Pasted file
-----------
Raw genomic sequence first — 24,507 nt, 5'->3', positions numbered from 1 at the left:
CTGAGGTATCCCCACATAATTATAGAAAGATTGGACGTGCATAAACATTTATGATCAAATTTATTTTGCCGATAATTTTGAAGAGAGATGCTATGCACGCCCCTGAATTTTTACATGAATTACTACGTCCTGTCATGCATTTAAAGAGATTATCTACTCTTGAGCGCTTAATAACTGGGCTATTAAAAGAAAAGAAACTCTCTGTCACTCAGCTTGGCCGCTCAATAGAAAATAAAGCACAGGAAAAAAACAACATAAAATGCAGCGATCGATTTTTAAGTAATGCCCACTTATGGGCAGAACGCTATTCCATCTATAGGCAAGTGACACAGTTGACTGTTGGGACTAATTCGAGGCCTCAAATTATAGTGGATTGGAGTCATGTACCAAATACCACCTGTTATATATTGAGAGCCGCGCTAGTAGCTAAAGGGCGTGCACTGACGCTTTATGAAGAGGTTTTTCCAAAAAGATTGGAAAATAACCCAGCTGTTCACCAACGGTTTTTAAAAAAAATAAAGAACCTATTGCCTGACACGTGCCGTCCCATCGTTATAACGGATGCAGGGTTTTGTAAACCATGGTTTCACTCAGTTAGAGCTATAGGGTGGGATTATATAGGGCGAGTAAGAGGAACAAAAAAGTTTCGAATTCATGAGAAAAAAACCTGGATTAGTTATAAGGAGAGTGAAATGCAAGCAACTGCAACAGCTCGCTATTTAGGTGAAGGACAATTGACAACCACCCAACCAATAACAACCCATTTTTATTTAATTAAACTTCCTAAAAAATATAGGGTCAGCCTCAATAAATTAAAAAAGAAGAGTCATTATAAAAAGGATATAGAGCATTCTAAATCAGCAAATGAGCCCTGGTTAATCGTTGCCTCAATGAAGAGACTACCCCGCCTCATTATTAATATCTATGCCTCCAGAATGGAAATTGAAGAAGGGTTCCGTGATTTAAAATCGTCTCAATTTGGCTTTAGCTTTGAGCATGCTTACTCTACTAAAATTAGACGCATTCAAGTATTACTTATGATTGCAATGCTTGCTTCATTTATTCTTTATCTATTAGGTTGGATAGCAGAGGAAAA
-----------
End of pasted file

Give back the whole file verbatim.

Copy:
Raw genomic sequence first — 24,507 nt, 5'->3', positions numbered from 1 at the left:
CTGAGGTATCCCCACATAATTATAGAAAGATTGGACGTGCATAAACATTTATGATCAAATTTATTTTGCCGATAATTTTGAAGAGAGATGCTATGCACGCCCCTGAATTTTTACATGAATTACTACGTCCTGTCATGCATTTAAAGAGATTATCTACTCTTGAGCGCTTAATAACTGGGCTATTAAAAGAAAAGAAACTCTCTGTCACTCAGCTTGGCCGCTCAATAGAAAATAAAGCACAGGAAAAAAACAACATAAAATGCAGCGATCGATTTTTAAGTAATGCCCACTTATGGGCAGAACGCTATTCCATCTATAGGCAAGTGACACAGTTGACTGTTGGGACTAATTCGAGGCCTCAAATTATAGTGGATTGGAGTCATGTACCAAATACCACCTGTTATATATTGAGAGCCGCGCTAGTAGCTAAAGGGCGTGCACTGACGCTTTATGAAGAGGTTTTTCCAAAAAGATTGGAAAATAACCCAGCTGTTCACCAACGGTTTTTAAAAAAAATAAAGAACCTATTGCCTGACACGTGCCGTCCCATCGTTATAACGGATGCAGGGTTTTGTAAACCATGGTTTCACTCAGTTAGAGCTATAGGGTGGGATTATATAGGGCGAGTAAGAGGAACAAAAAAGTTTCGAATTCATGAGAAAAAAACCTGGATTAGTTATAAGGAGAGTGAAATGCAAGCAACTGCAACAGCTCGCTATTTAGGTGAAGGACAATTGACAACCACCCAACCAATAACAACCCATTTTTATTTAATTAAACTTCCTAAAAAATATAGGGTCAGCCTCAATAAATTAAAAAAGAAGAGTCATTATAAAAAGGATATAGAGCATTCTAAATCAGCAAATGAGCCCTGGTTAATCGTTGCCTCAATGAAGAGACTACCCCGCCTCATTATTAATATCTATGCCTCCAGAATGGAAATTGAAGAAGGGTTCCGTGATTTAAAATCGTCTCAATTTGGCTTTAGCTTTGAGCATGCTTACTCTACTAAAATTAGACGCATTCAAGTATTACTTATGATTGCAATGCTTGCTTCATTTATTCTTTATCTATTAGGTTGGATAGCAGAGGAAAA